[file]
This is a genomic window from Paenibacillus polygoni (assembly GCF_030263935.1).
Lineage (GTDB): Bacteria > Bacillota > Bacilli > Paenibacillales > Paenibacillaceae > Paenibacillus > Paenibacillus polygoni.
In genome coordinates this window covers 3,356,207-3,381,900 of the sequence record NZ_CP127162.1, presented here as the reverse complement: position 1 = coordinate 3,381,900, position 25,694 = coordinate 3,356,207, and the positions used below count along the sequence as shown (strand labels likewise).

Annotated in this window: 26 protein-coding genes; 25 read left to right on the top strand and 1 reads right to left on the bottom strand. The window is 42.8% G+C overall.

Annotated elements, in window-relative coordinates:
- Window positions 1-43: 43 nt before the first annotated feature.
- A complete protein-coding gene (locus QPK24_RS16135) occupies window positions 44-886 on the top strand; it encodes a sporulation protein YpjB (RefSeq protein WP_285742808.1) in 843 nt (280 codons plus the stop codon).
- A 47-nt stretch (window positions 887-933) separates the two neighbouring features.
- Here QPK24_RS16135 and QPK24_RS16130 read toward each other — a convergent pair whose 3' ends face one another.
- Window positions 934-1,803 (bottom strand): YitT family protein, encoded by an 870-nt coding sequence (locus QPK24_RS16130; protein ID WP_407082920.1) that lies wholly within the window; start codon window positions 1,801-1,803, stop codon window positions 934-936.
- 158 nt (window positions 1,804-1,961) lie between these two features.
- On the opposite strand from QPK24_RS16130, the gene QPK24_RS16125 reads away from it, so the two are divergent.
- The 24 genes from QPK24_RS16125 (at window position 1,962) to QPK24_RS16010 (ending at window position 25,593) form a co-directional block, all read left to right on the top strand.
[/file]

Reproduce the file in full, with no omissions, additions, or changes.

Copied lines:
This is a genomic window from Paenibacillus polygoni (assembly GCF_030263935.1).
Lineage (GTDB): Bacteria > Bacillota > Bacilli > Paenibacillales > Paenibacillaceae > Paenibacillus > Paenibacillus polygoni.
In genome coordinates this window covers 3,356,207-3,381,900 of the sequence record NZ_CP127162.1, presented here as the reverse complement: position 1 = coordinate 3,381,900, position 25,694 = coordinate 3,356,207, and the positions used below count along the sequence as shown (strand labels likewise).

Annotated in this window: 26 protein-coding genes; 25 read left to right on the top strand and 1 reads right to left on the bottom strand. The window is 42.8% G+C overall.

Annotated elements, in window-relative coordinates:
- Window positions 1-43: 43 nt before the first annotated feature.
- A complete protein-coding gene (locus QPK24_RS16135) occupies window positions 44-886 on the top strand; it encodes a sporulation protein YpjB (RefSeq protein WP_285742808.1) in 843 nt (280 codons plus the stop codon).
- A 47-nt stretch (window positions 887-933) separates the two neighbouring features.
- Here QPK24_RS16135 and QPK24_RS16130 read toward each other — a convergent pair whose 3' ends face one another.
- Window positions 934-1,803 (bottom strand): YitT family protein, encoded by an 870-nt coding sequence (locus QPK24_RS16130; protein ID WP_407082920.1) that lies wholly within the window; start codon window positions 1,801-1,803, stop codon window positions 934-936.
- 158 nt (window positions 1,804-1,961) lie between these two features.
- On the opposite strand from QPK24_RS16130, the gene QPK24_RS16125 reads away from it, so the two are divergent.
- The 24 genes from QPK24_RS16125 (at window position 1,962) to QPK24_RS16010 (ending at window position 25,593) form a co-directional block, all read left to right on the top strand.